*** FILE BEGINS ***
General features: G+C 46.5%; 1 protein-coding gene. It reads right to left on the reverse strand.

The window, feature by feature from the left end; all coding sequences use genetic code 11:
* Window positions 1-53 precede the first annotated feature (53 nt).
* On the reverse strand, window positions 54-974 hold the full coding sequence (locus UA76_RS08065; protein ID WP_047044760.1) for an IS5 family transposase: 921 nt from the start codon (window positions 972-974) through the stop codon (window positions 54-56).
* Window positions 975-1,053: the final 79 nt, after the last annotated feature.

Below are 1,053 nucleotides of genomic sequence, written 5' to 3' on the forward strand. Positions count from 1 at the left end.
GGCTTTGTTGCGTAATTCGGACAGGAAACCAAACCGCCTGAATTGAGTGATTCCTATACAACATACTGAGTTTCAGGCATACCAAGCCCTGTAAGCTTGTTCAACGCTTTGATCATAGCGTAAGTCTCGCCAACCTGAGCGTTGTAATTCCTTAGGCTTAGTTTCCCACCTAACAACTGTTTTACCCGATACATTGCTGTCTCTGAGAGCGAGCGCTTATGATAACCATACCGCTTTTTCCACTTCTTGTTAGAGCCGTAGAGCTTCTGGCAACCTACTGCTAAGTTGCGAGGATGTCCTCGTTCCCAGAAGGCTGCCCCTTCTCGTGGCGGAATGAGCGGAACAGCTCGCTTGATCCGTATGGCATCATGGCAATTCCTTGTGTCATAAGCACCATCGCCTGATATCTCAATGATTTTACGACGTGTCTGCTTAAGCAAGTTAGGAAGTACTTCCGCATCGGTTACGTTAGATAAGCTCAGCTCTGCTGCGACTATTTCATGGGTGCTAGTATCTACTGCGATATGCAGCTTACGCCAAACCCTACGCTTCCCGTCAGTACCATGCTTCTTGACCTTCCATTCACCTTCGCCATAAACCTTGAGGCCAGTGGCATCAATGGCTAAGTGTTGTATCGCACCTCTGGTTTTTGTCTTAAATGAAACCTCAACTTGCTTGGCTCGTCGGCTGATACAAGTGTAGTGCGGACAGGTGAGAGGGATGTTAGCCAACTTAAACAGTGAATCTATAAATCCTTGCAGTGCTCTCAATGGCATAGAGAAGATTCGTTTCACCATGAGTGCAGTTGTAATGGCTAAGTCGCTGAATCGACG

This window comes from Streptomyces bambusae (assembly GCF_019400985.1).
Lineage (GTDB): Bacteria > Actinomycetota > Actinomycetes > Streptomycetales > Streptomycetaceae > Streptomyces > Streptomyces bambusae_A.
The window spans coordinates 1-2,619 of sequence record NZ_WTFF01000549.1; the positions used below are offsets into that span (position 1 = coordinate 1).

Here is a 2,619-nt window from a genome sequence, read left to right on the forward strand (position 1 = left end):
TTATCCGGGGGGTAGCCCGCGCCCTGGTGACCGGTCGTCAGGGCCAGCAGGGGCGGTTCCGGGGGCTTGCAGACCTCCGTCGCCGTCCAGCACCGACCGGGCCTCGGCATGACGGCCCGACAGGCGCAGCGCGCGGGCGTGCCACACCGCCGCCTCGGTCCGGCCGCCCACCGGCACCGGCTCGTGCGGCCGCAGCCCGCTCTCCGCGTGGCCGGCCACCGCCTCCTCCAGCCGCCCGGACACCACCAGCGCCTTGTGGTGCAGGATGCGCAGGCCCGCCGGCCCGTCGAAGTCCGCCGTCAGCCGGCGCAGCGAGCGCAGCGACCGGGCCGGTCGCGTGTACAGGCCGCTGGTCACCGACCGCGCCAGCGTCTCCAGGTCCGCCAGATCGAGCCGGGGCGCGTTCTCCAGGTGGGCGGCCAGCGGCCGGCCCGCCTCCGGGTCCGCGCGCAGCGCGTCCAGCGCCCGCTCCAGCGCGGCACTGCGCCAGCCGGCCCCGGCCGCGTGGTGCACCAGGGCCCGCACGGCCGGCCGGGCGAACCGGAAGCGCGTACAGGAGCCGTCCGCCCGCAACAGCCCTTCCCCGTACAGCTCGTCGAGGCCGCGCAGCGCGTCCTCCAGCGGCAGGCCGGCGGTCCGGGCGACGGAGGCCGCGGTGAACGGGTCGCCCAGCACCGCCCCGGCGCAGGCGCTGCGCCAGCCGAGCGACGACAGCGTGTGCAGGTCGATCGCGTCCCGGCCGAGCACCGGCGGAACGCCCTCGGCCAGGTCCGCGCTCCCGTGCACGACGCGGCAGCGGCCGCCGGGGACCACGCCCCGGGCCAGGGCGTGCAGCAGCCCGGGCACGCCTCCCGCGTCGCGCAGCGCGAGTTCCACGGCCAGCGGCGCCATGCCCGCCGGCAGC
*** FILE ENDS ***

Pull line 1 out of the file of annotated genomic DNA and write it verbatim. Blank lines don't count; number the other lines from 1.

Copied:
General features: G+C 46.5%; 1 protein-coding gene. It reads right to left on the reverse strand.